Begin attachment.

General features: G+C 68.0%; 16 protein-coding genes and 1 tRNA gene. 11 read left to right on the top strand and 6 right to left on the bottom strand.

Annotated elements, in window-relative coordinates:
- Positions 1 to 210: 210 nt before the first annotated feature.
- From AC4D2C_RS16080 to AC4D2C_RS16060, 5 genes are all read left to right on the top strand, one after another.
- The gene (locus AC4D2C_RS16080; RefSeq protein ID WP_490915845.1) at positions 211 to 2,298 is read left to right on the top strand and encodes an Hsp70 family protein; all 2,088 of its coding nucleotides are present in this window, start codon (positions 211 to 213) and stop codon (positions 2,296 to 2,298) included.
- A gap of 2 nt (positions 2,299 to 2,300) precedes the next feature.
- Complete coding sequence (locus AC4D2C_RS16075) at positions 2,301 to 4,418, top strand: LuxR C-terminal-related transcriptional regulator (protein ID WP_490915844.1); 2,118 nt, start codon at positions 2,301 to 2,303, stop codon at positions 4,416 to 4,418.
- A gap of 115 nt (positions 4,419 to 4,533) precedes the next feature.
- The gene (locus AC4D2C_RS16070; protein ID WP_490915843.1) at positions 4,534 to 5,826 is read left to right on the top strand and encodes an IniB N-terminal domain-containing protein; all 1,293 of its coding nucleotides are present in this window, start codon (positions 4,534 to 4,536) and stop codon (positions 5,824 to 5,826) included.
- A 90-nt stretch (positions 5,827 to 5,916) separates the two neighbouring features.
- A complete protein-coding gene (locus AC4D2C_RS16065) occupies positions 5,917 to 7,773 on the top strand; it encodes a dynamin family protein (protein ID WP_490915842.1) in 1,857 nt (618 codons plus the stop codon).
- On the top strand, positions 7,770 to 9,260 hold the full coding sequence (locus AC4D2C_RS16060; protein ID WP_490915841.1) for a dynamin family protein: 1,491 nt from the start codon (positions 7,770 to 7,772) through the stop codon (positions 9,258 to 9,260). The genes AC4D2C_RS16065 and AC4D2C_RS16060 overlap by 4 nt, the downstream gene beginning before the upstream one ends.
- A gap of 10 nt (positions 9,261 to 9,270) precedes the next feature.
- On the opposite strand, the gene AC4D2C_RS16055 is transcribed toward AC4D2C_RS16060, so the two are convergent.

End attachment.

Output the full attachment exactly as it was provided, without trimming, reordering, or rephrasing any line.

General features: G+C 68.0%; 16 protein-coding genes and 1 tRNA gene. 11 read left to right on the top strand and 6 right to left on the bottom strand.

Annotated elements, in window-relative coordinates:
- Positions 1 to 210: 210 nt before the first annotated feature.
- From AC4D2C_RS16080 to AC4D2C_RS16060, 5 genes are all read left to right on the top strand, one after another.
- The gene (locus AC4D2C_RS16080; RefSeq protein ID WP_490915845.1) at positions 211 to 2,298 is read left to right on the top strand and encodes an Hsp70 family protein; all 2,088 of its coding nucleotides are present in this window, start codon (positions 211 to 213) and stop codon (positions 2,296 to 2,298) included.
- A gap of 2 nt (positions 2,299 to 2,300) precedes the next feature.
- Complete coding sequence (locus AC4D2C_RS16075) at positions 2,301 to 4,418, top strand: LuxR C-terminal-related transcriptional regulator (protein ID WP_490915844.1); 2,118 nt, start codon at positions 2,301 to 2,303, stop codon at positions 4,416 to 4,418.
- A gap of 115 nt (positions 4,419 to 4,533) precedes the next feature.
- The gene (locus AC4D2C_RS16070; protein ID WP_490915843.1) at positions 4,534 to 5,826 is read left to right on the top strand and encodes an IniB N-terminal domain-containing protein; all 1,293 of its coding nucleotides are present in this window, start codon (positions 4,534 to 4,536) and stop codon (positions 5,824 to 5,826) included.
- A 90-nt stretch (positions 5,827 to 5,916) separates the two neighbouring features.
- A complete protein-coding gene (locus AC4D2C_RS16065) occupies positions 5,917 to 7,773 on the top strand; it encodes a dynamin family protein (protein ID WP_490915842.1) in 1,857 nt (618 codons plus the stop codon).
- On the top strand, positions 7,770 to 9,260 hold the full coding sequence (locus AC4D2C_RS16060; protein ID WP_490915841.1) for a dynamin family protein: 1,491 nt from the start codon (positions 7,770 to 7,772) through the stop codon (positions 9,258 to 9,260). The genes AC4D2C_RS16065 and AC4D2C_RS16060 overlap by 4 nt, the downstream gene beginning before the upstream one ends.
- A gap of 10 nt (positions 9,261 to 9,270) precedes the next feature.
- On the opposite strand, the gene AC4D2C_RS16055 is transcribed toward AC4D2C_RS16060, so the two are convergent.